SSL – Overview

SSL - Secure Communication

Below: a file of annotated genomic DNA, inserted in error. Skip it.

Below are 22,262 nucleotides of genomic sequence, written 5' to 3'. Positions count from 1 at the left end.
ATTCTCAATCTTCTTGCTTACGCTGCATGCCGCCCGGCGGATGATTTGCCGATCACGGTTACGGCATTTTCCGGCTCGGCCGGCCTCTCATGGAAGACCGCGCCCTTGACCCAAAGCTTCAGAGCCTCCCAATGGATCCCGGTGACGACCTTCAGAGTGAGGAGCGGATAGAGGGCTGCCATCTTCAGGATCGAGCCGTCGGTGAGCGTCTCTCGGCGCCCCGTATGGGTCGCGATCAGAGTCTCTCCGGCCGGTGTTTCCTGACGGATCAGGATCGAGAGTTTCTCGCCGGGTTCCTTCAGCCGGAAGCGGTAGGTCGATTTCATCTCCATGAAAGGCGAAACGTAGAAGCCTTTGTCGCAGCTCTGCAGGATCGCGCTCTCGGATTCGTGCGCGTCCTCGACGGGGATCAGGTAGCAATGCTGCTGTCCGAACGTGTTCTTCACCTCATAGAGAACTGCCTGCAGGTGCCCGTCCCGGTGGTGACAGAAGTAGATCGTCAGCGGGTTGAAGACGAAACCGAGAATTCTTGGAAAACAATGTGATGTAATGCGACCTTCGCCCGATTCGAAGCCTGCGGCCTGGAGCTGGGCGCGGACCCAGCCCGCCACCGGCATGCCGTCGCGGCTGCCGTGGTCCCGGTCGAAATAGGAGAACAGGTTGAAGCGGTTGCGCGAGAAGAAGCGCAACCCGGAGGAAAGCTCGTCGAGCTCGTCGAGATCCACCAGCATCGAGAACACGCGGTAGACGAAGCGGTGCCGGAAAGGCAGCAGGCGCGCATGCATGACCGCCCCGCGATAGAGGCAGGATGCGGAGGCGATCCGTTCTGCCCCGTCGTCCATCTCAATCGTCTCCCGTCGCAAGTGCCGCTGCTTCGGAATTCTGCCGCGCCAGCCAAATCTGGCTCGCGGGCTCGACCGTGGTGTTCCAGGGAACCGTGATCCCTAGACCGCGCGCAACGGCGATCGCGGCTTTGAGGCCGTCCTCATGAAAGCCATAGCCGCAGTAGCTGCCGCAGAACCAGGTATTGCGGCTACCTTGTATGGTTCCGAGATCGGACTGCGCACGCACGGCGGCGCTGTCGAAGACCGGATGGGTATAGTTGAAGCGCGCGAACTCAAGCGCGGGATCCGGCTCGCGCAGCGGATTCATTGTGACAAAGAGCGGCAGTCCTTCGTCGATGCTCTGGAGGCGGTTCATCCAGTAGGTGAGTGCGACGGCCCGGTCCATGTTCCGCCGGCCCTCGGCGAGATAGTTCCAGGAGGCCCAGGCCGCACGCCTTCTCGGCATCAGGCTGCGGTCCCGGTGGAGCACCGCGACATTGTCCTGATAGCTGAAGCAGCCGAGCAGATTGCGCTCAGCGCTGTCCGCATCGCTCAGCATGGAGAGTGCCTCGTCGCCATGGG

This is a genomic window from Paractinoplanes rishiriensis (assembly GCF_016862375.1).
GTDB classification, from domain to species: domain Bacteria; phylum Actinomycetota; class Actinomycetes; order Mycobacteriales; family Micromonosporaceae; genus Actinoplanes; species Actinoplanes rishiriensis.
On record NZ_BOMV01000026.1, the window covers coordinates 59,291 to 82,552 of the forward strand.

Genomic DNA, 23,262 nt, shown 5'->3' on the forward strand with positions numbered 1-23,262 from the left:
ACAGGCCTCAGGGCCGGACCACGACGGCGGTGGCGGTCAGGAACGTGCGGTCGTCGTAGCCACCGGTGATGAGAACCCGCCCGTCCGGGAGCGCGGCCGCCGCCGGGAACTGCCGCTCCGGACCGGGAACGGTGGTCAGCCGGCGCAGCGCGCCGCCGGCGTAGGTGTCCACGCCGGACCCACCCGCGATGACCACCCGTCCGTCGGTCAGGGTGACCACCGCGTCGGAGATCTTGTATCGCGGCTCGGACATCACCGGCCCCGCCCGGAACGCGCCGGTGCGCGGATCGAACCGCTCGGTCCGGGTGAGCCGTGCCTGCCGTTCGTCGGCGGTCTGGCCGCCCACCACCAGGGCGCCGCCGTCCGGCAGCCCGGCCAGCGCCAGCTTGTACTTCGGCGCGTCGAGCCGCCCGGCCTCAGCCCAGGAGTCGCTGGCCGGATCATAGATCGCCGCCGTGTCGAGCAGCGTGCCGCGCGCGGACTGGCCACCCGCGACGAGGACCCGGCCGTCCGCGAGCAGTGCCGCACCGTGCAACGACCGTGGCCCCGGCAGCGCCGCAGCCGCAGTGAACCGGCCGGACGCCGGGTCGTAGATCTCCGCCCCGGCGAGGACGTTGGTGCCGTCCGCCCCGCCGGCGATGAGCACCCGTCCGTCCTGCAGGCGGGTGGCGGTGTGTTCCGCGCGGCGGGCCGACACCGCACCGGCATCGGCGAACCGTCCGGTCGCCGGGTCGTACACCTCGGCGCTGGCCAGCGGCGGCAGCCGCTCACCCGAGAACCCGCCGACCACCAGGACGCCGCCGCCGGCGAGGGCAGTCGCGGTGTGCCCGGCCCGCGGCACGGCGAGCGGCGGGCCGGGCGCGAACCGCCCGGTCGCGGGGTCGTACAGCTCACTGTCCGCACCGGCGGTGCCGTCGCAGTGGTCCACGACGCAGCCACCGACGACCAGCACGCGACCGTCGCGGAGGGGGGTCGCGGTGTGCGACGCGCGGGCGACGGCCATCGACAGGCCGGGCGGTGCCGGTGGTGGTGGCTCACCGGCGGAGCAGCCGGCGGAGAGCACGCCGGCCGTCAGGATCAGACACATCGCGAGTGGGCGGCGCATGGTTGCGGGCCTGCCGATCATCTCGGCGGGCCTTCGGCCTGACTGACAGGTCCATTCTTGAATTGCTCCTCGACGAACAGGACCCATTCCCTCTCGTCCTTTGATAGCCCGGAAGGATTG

The Secure Socket Layer (SSL), also known as Transport Layer Security (TLS), is one of the fundamental technologies supporting the web today.  SSL/TLS provides the security needed to keep information confidential that crosses the Internet, verify the identity of the other machine, and ensure the that information isn’t tampered in transit through the world wide web.  The first step in the process is for every server to get a certificate from a reputable certificate authority that  proves it’s identity.  Clients may also be issued identifying certificates to ensure two-way identification.  When two devices want to communicate, they perform an exchange of information (handshake) that helps establish their identities and set up a secured connection. To establish trust, they send their certificates to one another and by using the trusted certificate authority’s own certificate the can verify the identity of the other machine.  Clients are not normally required to provide a certificate, however servers must provide a certificate.  Once the handshake is complete and they trust each other, they may begin communicating data  between them without fear of eavesdropping or tampering.

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